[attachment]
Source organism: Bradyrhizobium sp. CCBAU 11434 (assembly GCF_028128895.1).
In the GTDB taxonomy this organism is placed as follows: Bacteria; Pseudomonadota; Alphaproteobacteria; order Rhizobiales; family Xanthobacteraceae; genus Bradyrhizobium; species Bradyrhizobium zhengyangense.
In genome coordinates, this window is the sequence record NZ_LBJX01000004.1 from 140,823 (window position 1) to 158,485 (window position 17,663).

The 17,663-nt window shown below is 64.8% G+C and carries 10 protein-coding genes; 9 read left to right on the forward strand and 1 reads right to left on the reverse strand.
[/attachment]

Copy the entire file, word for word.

Source organism: Bradyrhizobium sp. CCBAU 11434 (assembly GCF_028128895.1).
In the GTDB taxonomy this organism is placed as follows: Bacteria; Pseudomonadota; Alphaproteobacteria; order Rhizobiales; family Xanthobacteraceae; genus Bradyrhizobium; species Bradyrhizobium zhengyangense.
In genome coordinates, this window is the sequence record NZ_LBJX01000004.1 from 140,823 (window position 1) to 158,485 (window position 17,663).

The 17,663-nt window shown below is 64.8% G+C and carries 10 protein-coding genes; 9 read left to right on the forward strand and 1 reads right to left on the reverse strand.